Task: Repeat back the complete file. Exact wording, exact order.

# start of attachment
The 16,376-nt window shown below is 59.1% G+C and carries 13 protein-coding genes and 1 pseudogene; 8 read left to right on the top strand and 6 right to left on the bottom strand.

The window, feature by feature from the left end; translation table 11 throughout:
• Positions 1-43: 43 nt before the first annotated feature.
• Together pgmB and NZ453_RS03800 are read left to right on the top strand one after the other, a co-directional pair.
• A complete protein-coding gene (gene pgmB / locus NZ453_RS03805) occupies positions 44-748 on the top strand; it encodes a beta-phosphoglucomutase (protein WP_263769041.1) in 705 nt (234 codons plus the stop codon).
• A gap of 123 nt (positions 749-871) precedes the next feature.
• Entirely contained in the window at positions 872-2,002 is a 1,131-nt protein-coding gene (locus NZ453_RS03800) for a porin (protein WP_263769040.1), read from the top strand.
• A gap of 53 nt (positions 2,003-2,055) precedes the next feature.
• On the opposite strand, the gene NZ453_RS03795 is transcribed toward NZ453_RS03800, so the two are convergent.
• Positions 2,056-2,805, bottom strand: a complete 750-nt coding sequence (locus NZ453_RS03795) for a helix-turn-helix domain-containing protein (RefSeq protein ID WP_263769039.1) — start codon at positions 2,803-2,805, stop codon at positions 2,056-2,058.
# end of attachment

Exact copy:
The 16,376-nt window shown below is 59.1% G+C and carries 13 protein-coding genes and 1 pseudogene; 8 read left to right on the top strand and 6 right to left on the bottom strand.

The window, feature by feature from the left end; translation table 11 throughout:
• Positions 1-43: 43 nt before the first annotated feature.
• Together pgmB and NZ453_RS03800 are read left to right on the top strand one after the other, a co-directional pair.
• A complete protein-coding gene (gene pgmB / locus NZ453_RS03805) occupies positions 44-748 on the top strand; it encodes a beta-phosphoglucomutase (protein WP_263769041.1) in 705 nt (234 codons plus the stop codon).
• A gap of 123 nt (positions 749-871) precedes the next feature.
• Entirely contained in the window at positions 872-2,002 is a 1,131-nt protein-coding gene (locus NZ453_RS03800) for a porin (protein WP_263769040.1), read from the top strand.
• A gap of 53 nt (positions 2,003-2,055) precedes the next feature.
• On the opposite strand, the gene NZ453_RS03795 is transcribed toward NZ453_RS03800, so the two are convergent.
• Positions 2,056-2,805, bottom strand: a complete 750-nt coding sequence (locus NZ453_RS03795) for a helix-turn-helix domain-containing protein (RefSeq protein ID WP_263769039.1) — start codon at positions 2,803-2,805, stop codon at positions 2,056-2,058.